Summer Camp: You hear those words and you think log cabins, mosquito bites, reluctant teenagers, birdhouses made of popsicle sticks, and vacation; A place where kids stay so parents can get away. But there’s another type of camp that is often underrated: Theater camp.
Aside from the references like the movie musical CAMP and the TV show Glee, most have no idea what theater camp is really about, and probably would assume that a kid has to want to be a performer to join such a camp. Most of these establishments are actually trying to stray from the idea that they are strictly theater or performing arts camps, and place more of an emphasis on team building and people building skills.
San Antonio has a few summer theater camps that are well worth mentioning. The theater community is on the rise, and it is refreshing to see so many opportunities for the city’s youth to perform.
Camp Broadway is coming to San Antonio all the way from New York City thanks to the wonderful Las Casas Foundation. Las Casas has a strong tradition in keeping the theater alive and in giving back to the community. In the past six years, they have given $500,000 in scholarships to graduating seniors going on to purse their careers in the arts.
The camp started out in New York, where campers could have the opportunity to do shows on an actual Broadway stage. All of the staff who will be coming here to San Antonio have been trained by and are affiliated with the mother company in New York, and they all have had Broadway or National Tour experience, and sometimes even both.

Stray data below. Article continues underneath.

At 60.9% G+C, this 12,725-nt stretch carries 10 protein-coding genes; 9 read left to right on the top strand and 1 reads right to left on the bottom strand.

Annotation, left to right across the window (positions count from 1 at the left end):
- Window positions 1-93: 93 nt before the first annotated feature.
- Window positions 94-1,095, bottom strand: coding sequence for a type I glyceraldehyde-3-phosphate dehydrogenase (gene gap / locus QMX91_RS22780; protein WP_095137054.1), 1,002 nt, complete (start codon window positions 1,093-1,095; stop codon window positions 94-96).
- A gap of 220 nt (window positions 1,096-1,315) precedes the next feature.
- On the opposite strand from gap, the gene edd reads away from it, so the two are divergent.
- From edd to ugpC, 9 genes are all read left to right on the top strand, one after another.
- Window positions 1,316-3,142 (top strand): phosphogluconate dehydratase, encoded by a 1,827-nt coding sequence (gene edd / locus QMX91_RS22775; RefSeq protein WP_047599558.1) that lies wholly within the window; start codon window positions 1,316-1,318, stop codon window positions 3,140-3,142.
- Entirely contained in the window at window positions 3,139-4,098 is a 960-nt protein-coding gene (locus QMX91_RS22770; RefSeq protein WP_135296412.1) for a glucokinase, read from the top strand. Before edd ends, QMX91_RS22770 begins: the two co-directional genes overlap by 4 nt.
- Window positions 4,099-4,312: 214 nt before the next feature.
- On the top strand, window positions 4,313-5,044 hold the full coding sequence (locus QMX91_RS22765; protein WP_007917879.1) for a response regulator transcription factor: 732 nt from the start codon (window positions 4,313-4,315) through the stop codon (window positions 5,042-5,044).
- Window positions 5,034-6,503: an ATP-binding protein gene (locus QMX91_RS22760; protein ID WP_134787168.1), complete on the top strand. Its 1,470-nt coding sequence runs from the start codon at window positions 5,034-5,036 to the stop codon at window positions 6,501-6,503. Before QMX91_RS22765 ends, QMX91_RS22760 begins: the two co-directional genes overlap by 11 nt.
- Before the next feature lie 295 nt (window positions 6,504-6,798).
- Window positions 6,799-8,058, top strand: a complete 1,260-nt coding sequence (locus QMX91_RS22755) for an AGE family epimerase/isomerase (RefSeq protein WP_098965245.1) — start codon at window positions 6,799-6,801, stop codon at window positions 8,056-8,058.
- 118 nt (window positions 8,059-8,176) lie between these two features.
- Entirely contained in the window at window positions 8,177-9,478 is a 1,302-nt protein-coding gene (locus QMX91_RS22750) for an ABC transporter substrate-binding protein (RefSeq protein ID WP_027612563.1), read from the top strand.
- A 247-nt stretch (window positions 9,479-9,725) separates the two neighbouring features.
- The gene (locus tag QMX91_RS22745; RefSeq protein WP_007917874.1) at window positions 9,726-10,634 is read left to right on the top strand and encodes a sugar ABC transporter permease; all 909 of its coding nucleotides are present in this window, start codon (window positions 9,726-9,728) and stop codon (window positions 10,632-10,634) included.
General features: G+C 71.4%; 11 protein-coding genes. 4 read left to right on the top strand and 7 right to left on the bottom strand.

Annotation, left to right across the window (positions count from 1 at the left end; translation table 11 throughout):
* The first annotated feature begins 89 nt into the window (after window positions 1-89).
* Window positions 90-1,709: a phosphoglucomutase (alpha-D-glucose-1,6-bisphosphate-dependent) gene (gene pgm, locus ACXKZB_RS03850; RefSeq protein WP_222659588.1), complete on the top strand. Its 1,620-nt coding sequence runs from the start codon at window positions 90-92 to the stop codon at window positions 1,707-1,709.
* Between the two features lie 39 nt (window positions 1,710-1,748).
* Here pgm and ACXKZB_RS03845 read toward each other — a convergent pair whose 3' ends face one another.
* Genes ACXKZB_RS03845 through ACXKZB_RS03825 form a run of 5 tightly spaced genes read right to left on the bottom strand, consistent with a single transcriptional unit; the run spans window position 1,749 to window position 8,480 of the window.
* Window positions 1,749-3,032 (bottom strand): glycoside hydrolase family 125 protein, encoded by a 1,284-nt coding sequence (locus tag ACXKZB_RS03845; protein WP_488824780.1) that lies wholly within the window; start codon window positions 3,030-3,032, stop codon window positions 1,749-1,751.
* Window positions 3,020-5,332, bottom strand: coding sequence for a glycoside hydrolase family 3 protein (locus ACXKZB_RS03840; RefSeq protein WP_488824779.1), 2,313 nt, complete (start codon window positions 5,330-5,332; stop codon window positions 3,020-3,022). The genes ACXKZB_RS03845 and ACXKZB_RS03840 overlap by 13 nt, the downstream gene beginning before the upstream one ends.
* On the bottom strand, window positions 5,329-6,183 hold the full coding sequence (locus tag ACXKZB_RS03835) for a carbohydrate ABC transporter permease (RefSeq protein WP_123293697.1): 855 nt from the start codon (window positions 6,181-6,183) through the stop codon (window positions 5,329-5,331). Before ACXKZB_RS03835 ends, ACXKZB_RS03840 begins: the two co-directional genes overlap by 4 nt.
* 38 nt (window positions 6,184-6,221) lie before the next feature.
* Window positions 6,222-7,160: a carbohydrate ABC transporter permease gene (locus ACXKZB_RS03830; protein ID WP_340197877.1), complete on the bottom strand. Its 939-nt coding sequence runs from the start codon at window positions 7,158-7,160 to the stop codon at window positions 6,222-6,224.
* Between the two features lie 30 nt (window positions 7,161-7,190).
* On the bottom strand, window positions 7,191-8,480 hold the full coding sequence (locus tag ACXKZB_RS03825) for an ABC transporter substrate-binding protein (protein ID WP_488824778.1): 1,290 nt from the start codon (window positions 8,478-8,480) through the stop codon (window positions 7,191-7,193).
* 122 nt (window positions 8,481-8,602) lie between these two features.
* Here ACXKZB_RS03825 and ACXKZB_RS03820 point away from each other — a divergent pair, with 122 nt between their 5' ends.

Campers will be split up into two age groups (10-13 and 14-17) and will go to different workshops throughout the day. The six day intensive camp will take place at The Charline McCombs Empire Theater, where kids will have the opportunity to go to musical, vocal, dance, and directorial workshops throughout the day. Camp Broadway will also make use of local resources, such as Q&A sessions with local actors.
At the end of the camp, the two groups will put on two amazing shows, Seussical Jr. and Once on This Island Jr., where family and friends can come see them dazzle on stage. There are 100 slots available and 20 scholarships as well. The camp will run from August 4-8 and registration is open now.
I got the chance to speak to Kevin Parman, a board member of Las Casas Foundation, who really put into perspective for me how important Camp Broadway is. My partner and I have a history in theater world of New York, so I know how incredibly hard it is to succeed as a performer.
“It’s a tough gig,” Parman said, “we want to find that talent at a young age and help develop it.”